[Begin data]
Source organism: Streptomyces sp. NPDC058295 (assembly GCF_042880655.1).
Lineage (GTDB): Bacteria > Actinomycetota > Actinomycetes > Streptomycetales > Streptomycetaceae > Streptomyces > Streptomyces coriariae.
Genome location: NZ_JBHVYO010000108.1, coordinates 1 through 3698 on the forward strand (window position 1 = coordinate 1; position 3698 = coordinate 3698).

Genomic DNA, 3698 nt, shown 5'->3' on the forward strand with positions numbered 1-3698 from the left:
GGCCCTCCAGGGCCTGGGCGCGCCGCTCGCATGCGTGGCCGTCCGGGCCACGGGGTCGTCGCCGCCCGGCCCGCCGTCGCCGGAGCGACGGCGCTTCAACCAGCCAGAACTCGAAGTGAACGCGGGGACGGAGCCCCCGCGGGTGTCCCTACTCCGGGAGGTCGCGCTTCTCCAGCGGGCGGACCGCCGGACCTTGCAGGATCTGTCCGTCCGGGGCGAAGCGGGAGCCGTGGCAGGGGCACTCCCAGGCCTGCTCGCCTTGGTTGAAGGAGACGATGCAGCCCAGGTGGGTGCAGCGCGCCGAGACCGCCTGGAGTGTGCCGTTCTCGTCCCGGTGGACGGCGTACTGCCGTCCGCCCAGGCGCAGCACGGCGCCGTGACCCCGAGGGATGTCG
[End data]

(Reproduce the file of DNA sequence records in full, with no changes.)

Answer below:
Source organism: Streptomyces sp. NPDC058295 (assembly GCF_042880655.1).
Lineage (GTDB): Bacteria > Actinomycetota > Actinomycetes > Streptomycetales > Streptomycetaceae > Streptomyces > Streptomyces coriariae.
Genome location: NZ_JBHVYO010000108.1, coordinates 1 through 3698 on the forward strand (window position 1 = coordinate 1; position 3698 = coordinate 3698).

Genomic DNA, 3698 nt, shown 5'->3' on the forward strand with positions numbered 1-3698 from the left:
GGCCCTCCAGGGCCTGGGCGCGCCGCTCGCATGCGTGGCCGTCCGGGCCACGGGGTCGTCGCCGCCCGGCCCGCCGTCGCCGGAGCGACGGCGCTTCAACCAGCCAGAACTCGAAGTGAACGCGGGGACGGAGCCCCCGCGGGTGTCCCTACTCCGGGAGGTCGCGCTTCTCCAGCGGGCGGACCGCCGGACCTTGCAGGATCTGTCCGTCCGGGGCGAAGCGGGAGCCGTGGCAGGGGCACTCCCAGGCCTGCTCGCCTTGGTTGAAGGAGACGATGCAGCCCAGGTGGGTGCAGCGCGCCGAGACCGCCTGGAGTGTGCCGTTCTCGTCCCGGTGGACGGCGTACTGCCGTCCGCCCAGGCGCAGCACGGCGCCGTGACCCCGAGGGATGTCG